After 17 plays: I'm bumping this up to 4 stars. My wife loves it, and I find her enthusiasm for the game infectious. With two relatively experienced players—and wine—the game flies by; the struggle and decision-making is a pleasant diversion, and the tiny model farm you wind up with at the end is nifty.

FINAL ANALYSIS: All things being equal, the cards make or break the game. Either you get a fistful of synergy that showers you with freebies or you sit and watch someone else play that game. I suppose this could be mitigated with some kind of card draft or other time-consuming setup step, but really, the game isn't that deep or robust to support such shenanigans. This sensitivity to the vagaries of luck keeps the game firmly wedged in the "whipped dessert" category—very tasty, but ultimately nothing more than sugar and air.

After 27 plays: Revising down to 3.5 stars. Familiarity is bleeding this one out, especially after a brutal string of games with poor card draws. Also, the tension in the 5p game is unpleasant, or, more correctly, is out of whack with the payoff for suffering it. There are only so many times you can circle the drain of reductive choice where it's pastry, pie, cookie, crumb, bowl of poop before losing your mind and fantasizing about rolling some dice and kicking in the door of the guy who wasted the sow space for baking and using the axe you invented on his family.

"You got Ceramics? I got Clogs, bitches! CLOOOGS!!!"

So far the 2p game is my favorite—it's over quickly enough that a bad hand is tolerable. Two or 3p is definitely the sweet spot for this.

After 38 plays: Revising down to 3 stars. Not timeless, not a classic, and it's about farming. Farming!

After 50 plays: Bumping it back up to 3.5 stars. My wife really, really loves it, and that softens my hard heart. Besides, our last game was really weird—I didn't try my usual min-maxing by following the script that always nets 40+ points—I went after a wheat baron's seven-room stone mansion with constant barbeques. Meanwhile, my wife deviated from her script as well, with the game ending up 24-21 in my favor. I like weird.
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Best board game I've ever played
Disclosure: I have a soft-spot for games with Economic mechanics

I was so worried this much-hyped game was going to disappoint but it did not. I totally love it and everyone I've played with so far feels the same. I used to be a pretty heavy CCG player and gave it up in 2005, so this game feels like runnin' home to Mama.

It's difficult to pin-point exactly what I like most about this game but there are just so many moments that are fun:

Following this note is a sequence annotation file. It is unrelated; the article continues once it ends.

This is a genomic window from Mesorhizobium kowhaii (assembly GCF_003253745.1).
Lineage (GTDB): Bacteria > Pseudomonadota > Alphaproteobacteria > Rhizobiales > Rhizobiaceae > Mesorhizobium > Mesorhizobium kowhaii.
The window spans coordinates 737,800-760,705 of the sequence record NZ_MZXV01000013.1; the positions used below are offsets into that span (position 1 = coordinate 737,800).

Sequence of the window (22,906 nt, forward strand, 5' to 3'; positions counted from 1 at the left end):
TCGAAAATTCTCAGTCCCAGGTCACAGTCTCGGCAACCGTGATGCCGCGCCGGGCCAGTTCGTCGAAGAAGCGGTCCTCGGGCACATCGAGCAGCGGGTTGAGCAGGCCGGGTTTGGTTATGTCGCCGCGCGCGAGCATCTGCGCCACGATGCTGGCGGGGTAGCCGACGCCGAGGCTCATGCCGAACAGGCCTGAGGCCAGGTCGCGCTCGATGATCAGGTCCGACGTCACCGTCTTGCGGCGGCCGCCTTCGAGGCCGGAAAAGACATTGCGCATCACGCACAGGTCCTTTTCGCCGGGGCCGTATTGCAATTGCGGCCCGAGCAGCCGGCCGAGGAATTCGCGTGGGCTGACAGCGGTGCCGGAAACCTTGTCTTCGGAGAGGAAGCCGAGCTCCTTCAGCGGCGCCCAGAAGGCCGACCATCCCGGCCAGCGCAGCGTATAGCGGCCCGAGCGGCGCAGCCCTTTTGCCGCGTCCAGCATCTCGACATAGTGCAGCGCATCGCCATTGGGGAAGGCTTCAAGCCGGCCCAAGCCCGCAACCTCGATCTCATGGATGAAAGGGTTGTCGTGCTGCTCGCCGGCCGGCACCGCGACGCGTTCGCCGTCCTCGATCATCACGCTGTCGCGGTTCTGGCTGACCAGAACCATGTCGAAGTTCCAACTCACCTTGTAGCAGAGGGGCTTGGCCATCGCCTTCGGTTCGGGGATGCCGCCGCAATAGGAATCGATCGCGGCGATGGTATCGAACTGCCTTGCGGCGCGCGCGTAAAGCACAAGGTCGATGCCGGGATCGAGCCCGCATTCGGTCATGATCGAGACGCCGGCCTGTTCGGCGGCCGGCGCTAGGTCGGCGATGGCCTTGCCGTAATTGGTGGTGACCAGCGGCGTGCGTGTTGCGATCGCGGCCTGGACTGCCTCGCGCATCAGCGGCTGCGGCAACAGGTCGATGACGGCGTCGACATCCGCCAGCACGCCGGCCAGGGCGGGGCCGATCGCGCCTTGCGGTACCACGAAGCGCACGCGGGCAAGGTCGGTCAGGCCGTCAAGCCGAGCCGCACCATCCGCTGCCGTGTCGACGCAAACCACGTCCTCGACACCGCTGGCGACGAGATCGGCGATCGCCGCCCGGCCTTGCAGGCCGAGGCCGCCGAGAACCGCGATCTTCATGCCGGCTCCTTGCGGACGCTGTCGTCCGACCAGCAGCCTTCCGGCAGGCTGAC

-Grabbing a truck-load of sheep and throwing them in the cooking hearth while keeping one as a pet is just hilarious.
-The rushed feeling of the next upcoming harvest is a very adrenaline-pushing moment. I have felt the panic of not having enough food several times (unfortunately, still winning the game while having 2 begging cards has made this less scary but it's still there).
-I love how this game gets faster and faster near the end. I LOVE THAT. Some games like Power Grid actually lose steam in the end game but this does not at all. It becomes frantic.

It's also the first game that I feel tempted to upgrade pieces into fancier-looking animals and stuff since I really get into the game when I play as do my friends and family. I'm introducing the game this weekend to my sister and brother-in-law and I can't wait.
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Pleasant Euro/Worker Placement Game
I love this game because of it's simplicity. That may sound funny on Agricola, but I really meant it. It's one of the non-gateway game that I can teach in five to ten minutes. The game hides most of its action in the beginning, and later reveals it one by one. With new players, I just ask them: what do you want to do now?

I love the pacing, which picks up tremendously within a game. I think the most fun part is acquiring new abilities to be more efficient. And, building stuff is always fun to me.

The two downsides, being forced to generalize and doing the same thing over and over, do not bother me as much as other people. It's a really pleasant game once you understand that getting food for your family is non-negotiable for most of the time.
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Joys of being a farmer
(Updated: July 28, 2008)